Blumea lacera (Burn. f.) DC. (Family: Asteraceae) is an important member of Bangladeshi natural plant resource and it is an herbaceous weed locally known as Kukursunga. Different parts of this plant are used traditionally to cure various diseases. But detail study on the antioxidant and antineoplastic potentials of Blumea lacera leaves, has not yet been done. Aim of this study is to examine the antioxidant and antineoplastic properties and quantify the different type of phytochemical content of the methanolic extract of leaves of Blumea lacera (MELB). MELB contained a rich polyphenol, flavonol, flavonoid and proanthocyanidins. MELB showed moderate cytotoxic effect against Artemia salina (brine shrimp nauplii) where its LD50 values was 66.12 μg/ml. In vitro antioxidant assay, MELB exhibited a remarkable capacity to scavenge the tested reactive species. MELB scavenged DPPH with an IC50 of 33.64 μg/mL and 42.69 μg/mL, respectively. In vivo antineoplastic assay, MELB significantly (P<0.05) decreased viable cell count and increased the survival time of EAC cell bearing mice. Hematological profiles were also restored significantly (P<0.05) to normal levels in MELB treated mice as compared to untreated EAC control mice. In addition, fluorescence microscopic view of EAC cells derived from MELB-treated group showed apoptotic characteristics in treated cells compared to untreated EAC control. our findings suggest that methanolic extract of Blumea lacera leaves(MELB) might be a potential agent with antioxidant properties for prevention of cancer and has the merit for further investigation in isolating its active constituents.
View complete article: PDF  |  Full-text

Malignant Scalp Tumors: Retrospective Analysis of 1000 Patients.

Background: Limited data on large cohort of patients with malignant tumors of the scalp are available in the literature. The aim of this study was to review a large cohort of patients with malignant scalp tumors to determine epidemilogy, tumor characteristics of this region and treatment. Materials and Method: A retrospective review of patients with malignant scalp tumors diagnosed histopathologically between 2005 and 2021 was performed. Demographic features and tumor characteristics were analyzed. Results: A total of 1080 patients (M: F 3,5:1) were treated and followed up for a mean period of 42 months (12-120 months). Age at diagnosis ranged from 12 to 98 years. Most malignant scalp tumors (95,1%) occurred in those 50 years or older and in bald patients (87%). Basal cell carcinomas (59,2%), squamous cell carcinomas (32,2%) and melanomas were the most common histologic types. Incidence was highest on the frontal of temporal region (66,1%). Recurrence was frequently in squamous and basal cell carcinomas but uncommon in melanoma. Conclusions: Tumors of the scalp accounted about 8,01 % of all skin cancers. Tend to be basal and squamous cell carcinomas, many of which occur in the temporal and frontal region of bald men. The outlook for patients with scalp tumor is positive, although we suggest excision margins of at least 3-4 mm and continued clinical vigilance is warranted given their higher recurrence rates.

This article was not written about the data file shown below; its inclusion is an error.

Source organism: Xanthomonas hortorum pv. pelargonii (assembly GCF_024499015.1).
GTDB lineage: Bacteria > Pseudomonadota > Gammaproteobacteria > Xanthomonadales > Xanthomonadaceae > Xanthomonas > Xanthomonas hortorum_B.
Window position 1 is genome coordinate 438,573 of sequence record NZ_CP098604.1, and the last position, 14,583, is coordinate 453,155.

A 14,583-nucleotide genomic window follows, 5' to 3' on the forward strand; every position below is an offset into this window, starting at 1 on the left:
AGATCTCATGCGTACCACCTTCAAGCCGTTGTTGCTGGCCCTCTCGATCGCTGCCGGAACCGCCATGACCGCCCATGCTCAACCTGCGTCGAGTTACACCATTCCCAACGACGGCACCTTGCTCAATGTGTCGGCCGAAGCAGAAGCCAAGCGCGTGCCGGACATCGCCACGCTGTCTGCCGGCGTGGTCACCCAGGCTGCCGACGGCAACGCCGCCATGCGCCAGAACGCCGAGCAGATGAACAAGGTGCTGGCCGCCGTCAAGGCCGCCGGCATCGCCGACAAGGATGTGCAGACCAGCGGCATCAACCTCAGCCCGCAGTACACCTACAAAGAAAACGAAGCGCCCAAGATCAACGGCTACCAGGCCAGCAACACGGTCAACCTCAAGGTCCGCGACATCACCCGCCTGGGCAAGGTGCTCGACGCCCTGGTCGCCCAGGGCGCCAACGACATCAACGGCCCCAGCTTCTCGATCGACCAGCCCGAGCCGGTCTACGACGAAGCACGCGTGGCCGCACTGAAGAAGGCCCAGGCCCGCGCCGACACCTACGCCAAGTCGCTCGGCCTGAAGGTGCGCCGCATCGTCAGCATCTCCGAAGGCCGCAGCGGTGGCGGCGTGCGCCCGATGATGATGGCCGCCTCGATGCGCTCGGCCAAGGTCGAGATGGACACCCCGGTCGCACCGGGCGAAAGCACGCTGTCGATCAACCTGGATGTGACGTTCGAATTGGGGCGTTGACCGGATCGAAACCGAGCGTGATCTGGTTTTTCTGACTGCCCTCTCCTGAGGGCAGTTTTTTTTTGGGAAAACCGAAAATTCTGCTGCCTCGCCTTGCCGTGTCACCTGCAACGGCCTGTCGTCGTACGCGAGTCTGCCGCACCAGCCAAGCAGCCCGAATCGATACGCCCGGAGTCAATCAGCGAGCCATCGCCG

View complete article: PDF  |  Full-text

Radiation Dose to Oesophagus in Breast Cancer Patients Receiving Radiation Therapy: A Retrospective Study